Yup, that's me in a bikini, lounging near a swimming pool, while reading Fatal Attraction. If you want to know why read on. . .
It all began in 1989 when I went to Spokane, Washington to run in the annual Bloomsday run. It's a 12km, timed road race for professional and novice runners alike. Every person who ran could look at a large digital clock as they crossed the finish line and would receive a postcard in the mail that would tell them their official finishing time and where they finished within their age and gender categories. Every finisher also received a special t-shirt. The design changes each year and 2012 will be the 36th running of Bloomsday!
I trained in Santa Clara, CA which is as flat as a pancake then flew to Spokane, WA for the hill filled big race. I had just passed the second mile mark and was on a downhill trajectory when I felt it, a twinge in both feet right right under the knots of where I'd tied my shoelaces.
It happened right along this rock wall. I stopped and loosened my laces. But it didn't help.
After my feet started hurting I ran five more miles and finished the race. Later that day they still hurt. The next day they hurt even more. By the time I got back to CA I had to go to the doctor.
The podiatrist examined my feet and told me she thought I had a mild case of tendinitis. She said "Take aspirin and use an ice pack, you can even keep working, just take breaks and elevate your feet from time to time."
So I did. For several more days I'd walk into Nordstrom and head to the Ladies Shoe department to sell shoes for eight hours. Until (I think) it was the fourth morning when I realized I simply couldn't do it anymore. My feet hurt too bad. Excruciatingly bad. I walked into the store, called the podiatrist, and scheduled another appointment.
The doctor I saw the first time was on vacation so I saw a different doctor. When the x-rays came back normal he told me to stay off my feet for two weeks. He suspected I had stress (hairline) fractures because they won't show up on a regular x-ray. He said if it was tendinitis there should be improvement by staying off my feet.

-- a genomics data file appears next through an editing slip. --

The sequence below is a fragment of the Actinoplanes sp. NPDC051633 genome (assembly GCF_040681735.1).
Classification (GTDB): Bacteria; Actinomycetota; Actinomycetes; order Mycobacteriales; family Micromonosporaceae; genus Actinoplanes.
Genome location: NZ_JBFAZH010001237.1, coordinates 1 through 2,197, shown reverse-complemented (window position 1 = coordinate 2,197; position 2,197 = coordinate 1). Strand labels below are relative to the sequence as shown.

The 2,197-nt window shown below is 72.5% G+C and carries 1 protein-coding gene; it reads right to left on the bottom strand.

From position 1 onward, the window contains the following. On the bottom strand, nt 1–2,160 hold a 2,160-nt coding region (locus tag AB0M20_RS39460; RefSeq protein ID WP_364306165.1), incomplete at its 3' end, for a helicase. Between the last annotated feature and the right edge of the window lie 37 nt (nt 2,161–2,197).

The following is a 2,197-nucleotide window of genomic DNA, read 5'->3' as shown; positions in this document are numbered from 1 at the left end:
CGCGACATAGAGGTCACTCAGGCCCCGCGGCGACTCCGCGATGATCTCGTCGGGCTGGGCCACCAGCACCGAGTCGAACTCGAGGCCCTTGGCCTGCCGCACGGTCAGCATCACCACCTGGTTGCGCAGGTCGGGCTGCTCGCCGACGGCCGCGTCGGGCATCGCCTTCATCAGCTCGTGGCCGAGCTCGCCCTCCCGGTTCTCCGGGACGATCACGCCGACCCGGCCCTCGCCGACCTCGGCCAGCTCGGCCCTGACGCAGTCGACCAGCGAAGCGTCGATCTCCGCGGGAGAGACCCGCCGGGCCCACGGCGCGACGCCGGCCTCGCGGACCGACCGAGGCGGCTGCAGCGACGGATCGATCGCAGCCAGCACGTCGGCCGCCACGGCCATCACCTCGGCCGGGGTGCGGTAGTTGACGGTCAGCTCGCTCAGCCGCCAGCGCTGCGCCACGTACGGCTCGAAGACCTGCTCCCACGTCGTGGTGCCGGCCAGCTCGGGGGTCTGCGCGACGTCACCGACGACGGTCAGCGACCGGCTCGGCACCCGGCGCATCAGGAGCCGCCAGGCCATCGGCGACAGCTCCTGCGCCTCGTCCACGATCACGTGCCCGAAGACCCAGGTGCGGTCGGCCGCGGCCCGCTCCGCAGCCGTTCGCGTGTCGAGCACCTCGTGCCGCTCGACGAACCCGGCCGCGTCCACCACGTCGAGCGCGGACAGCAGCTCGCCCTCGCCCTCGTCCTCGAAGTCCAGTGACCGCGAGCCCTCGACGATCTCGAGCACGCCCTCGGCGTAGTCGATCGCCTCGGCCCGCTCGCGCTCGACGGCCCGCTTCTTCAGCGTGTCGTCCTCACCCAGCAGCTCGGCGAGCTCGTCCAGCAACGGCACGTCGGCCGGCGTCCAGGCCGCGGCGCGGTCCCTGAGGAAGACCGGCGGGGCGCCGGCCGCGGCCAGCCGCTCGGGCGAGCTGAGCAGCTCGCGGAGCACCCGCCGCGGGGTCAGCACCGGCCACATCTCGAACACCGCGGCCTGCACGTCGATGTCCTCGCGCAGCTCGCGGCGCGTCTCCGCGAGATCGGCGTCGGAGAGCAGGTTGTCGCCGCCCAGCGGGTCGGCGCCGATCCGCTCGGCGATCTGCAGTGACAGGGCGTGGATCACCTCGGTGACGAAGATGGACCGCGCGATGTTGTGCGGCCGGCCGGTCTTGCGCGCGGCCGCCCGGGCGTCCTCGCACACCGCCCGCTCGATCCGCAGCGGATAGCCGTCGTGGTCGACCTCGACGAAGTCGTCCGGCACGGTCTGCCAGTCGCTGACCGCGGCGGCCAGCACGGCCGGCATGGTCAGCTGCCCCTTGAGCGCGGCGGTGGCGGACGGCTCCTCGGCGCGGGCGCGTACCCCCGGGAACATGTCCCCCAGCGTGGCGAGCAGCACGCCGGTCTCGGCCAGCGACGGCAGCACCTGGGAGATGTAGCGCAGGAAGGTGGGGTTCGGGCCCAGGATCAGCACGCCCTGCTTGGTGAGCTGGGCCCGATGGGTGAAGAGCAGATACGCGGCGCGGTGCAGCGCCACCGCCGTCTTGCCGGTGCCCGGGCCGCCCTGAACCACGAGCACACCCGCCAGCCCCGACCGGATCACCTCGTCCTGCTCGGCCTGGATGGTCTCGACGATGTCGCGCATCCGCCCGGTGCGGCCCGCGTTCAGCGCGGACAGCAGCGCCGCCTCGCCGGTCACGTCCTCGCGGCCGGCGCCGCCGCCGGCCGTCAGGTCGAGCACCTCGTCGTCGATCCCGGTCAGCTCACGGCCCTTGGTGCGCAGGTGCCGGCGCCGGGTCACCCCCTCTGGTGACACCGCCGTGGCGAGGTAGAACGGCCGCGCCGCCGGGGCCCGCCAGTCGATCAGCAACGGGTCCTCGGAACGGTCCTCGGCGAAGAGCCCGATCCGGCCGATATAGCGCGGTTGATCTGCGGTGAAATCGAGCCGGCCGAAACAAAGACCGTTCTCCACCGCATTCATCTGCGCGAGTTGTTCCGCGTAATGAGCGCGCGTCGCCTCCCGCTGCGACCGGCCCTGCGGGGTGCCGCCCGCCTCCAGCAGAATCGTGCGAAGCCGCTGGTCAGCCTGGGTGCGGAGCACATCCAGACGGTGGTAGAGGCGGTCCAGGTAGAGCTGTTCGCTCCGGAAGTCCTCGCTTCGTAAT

Two weeks later they hurt just as bad so he sent me in for a bone scan. Have you ever had a bone scan? They're kind of scary.
It's nuclear medicine. The nurse injected me with radioactive isotopes. She was wearing protective gear like gloves and a lead apron, took the syringe out of what looked like a lead lined tube and injected the radioisotopes straight into my arm. I left and returned a few hours later when the radioactivity had settled into my bones. Then I had to lie still while a big machine slowly passed over me recording all of the bones in my body from head to toe.
Then I went home and had to wait for the results. When I got the phone call the doctor asked if I wanted the good news or bad news first. I said the bad news please. . .
Doctor: Your feet are broken.
Me: Broken? (I'd been walking around on broken feet?)
Doctor: Both of them.
Me: Um, what's the good news?
Doctor: YOU HAVE VERY SPECIAL BROKEN FEET!
Me: (He almost sounded giddy. I'm not kidding!)
Doctor: The radiologist and I couldn't believe it when we saw your scan results. Not only have we never seen anyone break the bone you broke, you broke the exact same bone, in the exact same spot on both feet!!!!!
Me: (The impression I was left with was that that was more rare than winning the lottery or being struck by lightening.)
Doctor: We're going to submit your x-rays to a medical journal. You're feet are going to be published! You're going to have very famous broken feet!!!!!
In the picture above the green bones (the second and third metatarsals and navicular bone) are the most frequent sites for stress fractures in the feet. So of course I broke a completely, different bone. I'm not sure exactly which one but it had to be one of the cuneiform bones.
So, did I need casts, crutches a wheelchair or walker for my recovery? Nope. I had to stay off my feet as much as possible for the next six weeks so I crawled around the house and every now and then I would hobble out to the pool.
Before I became "The Flirty Girl" I was the not flirty girl.
To make sure guys wouldn't hit on me I tried to look anti-social by wearing sunglasses, never smiling and would read my paperback copy of Fatal Attraction. It worked. LOL it was the most un-flirty I could make myself.
At the end of six weeks my breaks were healed and I went back to work. A week later I developed tendinitis in the arches of both feet from not walking around for 8 weeks then walking on them too much so I had to take another two or three weeks off.
After that I became a clerical for the Ladies Shoe Department so I wouldn't have to walk at work for the next year.
So why did I bring this up? Because I learned last week that Be The Match (aka The National Marrow Donor Program) is going to have a 5 km "Be The One Run" fundraising run right here in San Jose! It made me want to run again. But now, after reliving my traumatic ordeal through the process of making cartoons for this post I'm thinking I should register to walk or volunteer :)
But if you have good, strong, ordinary feet that have never been stress fractured and published in a medical journal, I'm thinking you might want to run if there's going to be a "Be The One Run" in your city!
Dallas/Ft. Worth, TX
Long Beach, CA
Minneapolis/St. Paul, MN
San Jose, CA
St. Louis, MO
Tampa/St. Petersburg, FL
CLICK HERE to learn all the details.